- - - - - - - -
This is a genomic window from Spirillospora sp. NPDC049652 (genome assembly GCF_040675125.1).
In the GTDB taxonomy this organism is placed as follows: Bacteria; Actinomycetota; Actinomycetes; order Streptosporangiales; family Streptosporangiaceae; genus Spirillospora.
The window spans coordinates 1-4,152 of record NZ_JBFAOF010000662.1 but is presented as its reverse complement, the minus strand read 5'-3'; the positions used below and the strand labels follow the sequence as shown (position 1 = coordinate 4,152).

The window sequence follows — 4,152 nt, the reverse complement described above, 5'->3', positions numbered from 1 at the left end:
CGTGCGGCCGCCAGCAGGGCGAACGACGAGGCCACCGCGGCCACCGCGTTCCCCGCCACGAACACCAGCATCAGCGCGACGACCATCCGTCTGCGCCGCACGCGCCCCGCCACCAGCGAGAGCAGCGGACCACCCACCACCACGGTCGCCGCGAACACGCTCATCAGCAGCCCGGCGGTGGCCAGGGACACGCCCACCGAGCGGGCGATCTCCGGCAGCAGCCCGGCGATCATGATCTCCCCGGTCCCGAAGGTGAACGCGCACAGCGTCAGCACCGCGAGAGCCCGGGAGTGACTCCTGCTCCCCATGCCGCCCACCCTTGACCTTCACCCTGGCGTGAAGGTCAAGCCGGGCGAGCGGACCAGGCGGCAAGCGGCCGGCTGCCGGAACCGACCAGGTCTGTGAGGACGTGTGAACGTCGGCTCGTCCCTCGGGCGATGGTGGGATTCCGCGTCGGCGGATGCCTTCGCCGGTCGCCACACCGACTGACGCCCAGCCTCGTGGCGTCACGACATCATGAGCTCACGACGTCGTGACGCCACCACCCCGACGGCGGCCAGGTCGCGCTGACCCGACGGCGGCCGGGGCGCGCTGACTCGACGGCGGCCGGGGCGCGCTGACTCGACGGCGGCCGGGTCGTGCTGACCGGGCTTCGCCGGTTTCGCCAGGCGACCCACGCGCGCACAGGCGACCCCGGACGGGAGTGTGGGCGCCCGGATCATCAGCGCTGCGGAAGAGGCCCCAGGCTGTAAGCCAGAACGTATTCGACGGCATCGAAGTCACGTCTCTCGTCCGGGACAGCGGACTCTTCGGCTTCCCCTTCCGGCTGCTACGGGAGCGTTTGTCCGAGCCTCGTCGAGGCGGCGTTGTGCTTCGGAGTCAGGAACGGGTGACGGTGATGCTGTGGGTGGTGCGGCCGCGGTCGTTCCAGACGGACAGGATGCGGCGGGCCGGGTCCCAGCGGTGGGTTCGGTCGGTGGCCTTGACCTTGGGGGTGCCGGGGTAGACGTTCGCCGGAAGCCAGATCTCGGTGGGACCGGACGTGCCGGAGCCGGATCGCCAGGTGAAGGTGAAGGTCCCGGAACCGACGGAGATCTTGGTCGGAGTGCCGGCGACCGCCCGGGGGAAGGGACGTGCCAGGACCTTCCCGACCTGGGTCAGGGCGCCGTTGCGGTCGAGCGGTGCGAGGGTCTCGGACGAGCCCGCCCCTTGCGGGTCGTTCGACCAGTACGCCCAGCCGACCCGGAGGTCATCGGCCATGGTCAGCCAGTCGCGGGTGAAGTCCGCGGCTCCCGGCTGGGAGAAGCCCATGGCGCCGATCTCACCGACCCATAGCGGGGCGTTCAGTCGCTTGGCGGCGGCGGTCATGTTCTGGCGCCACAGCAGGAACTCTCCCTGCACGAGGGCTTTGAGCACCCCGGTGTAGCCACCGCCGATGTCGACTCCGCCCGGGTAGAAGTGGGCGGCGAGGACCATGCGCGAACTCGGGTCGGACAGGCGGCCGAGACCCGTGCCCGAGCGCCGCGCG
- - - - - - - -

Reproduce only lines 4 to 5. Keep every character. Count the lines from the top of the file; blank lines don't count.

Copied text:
The window sequence follows — 4,152 nt, the reverse complement described above, 5'->3', positions numbered from 1 at the left end:
CGTGCGGCCGCCAGCAGGGCGAACGACGAGGCCACCGCGGCCACCGCGTTCCCCGCCACGAACACCAGCATCAGCGCGACGACCATCCGTCTGCGCCGCACGCGCCCCGCCACCAGCGAGAGCAGCGGACCACCCACCACCACGGTCGCCGCGAACACGCTCATCAGCAGCCCGGCGGTGGCCAGGGACACGCCCACCGAGCGGGCGATCTCCGGCAGCAGCCCGGCGATCATGATCTCCCCGGTCCCGAAGGTGAACGCGCACAGCGTCAGCACCGCGAGAGCCCGGGAGTGACTCCTGCTCCCCATGCCGCCCACCCTTGACCTTCACCCTGGCGTGAAGGTCAAGCCGGGCGAGCGGACCAGGCGGCAAGCGGCCGGCTGCCGGAACCGACCAGGTCTGTGAGGACGTGTGAACGTCGGCTCGTCCCTCGGGCGATGGTGGGATTCCGCGTCGGCGGATGCCTTCGCCGGTCGCCACACCGACTGACGCCCAGCCTCGTGGCGTCACGACATCATGAGCTCACGACGTCGTGACGCCACCACCCCGACGGCGGCCAGGTCGCGCTGACCCGACGGCGGCCGGGGCGCGCTGACTCGACGGCGGCCGGGGCGCGCTGACTCGACGGCGGCCGGGTCGTGCTGACCGGGCTTCGCCGGTTTCGCCAGGCGACCCACGCGCGCACAGGCGACCCCGGACGGGAGTGTGGGCGCCCGGATCATCAGCGCTGCGGAAGAGGCCCCAGGCTGTAAGCCAGAACGTATTCGACGGCATCGAAGTCACGTCTCTCGTCCGGGACAGCGGACTCTTCGGCTTCCCCTTCCGGCTGCTACGGGAGCGTTTGTCCGAGCCTCGTCGAGGCGGCGTTGTGCTTCGGAGTCAGGAACGGGTGACGGTGATGCTGTGGGTGGTGCGGCCGCGGTCGTTCCAGACGGACAGGATGCGGCGGGCCGGGTCCCAGCGGTGGGTTCGGTCGGTGGCCTTGACCTTGGGGGTGCCGGGGTAGACGTTCGCCGGAAGCCAGATCTCGGTGGGACCGGACGTGCCGGAGCCGGATCGCCAGGTGAAGGTGAAGGTCCCGGAACCGACGGAGATCTTGGTCGGAGTGCCGGCGACCGCCCGGGGGAAGGGACGTGCCAGGACCTTCCCGACCTGGGTCAGGGCGCCGTTGCGGTCGAGCGGTGCGAGGGTCTCGGACGAGCCCGCCCCTTGCGGGTCGTTCGACCAGTACGCCCAGCCGACCCGGAGGTCATCGGCCATGGTCAGCCAGTCGCGGGTGAAGTCCGCGGCTCCCGGCTGGGAGAAGCCCATGGCGCCGATCTCACCGACCCATAGCGGGGCGTTCAGTCGCTTGGCGGCGGCGGTCATGTTCTGGCGCCACAGCAGGAACTCTCCCTGCACGAGGGCTTTGAGCACCCCGGTGTAGCCACCGCCGATGTCGACTCCGCCCGGGTAGAAGTGGGCGGCGAGGACCATGCGCGAACTCGGGTCGGACAGGCGGCCGAGACCCGTGCCCGAGCGCCGCGCG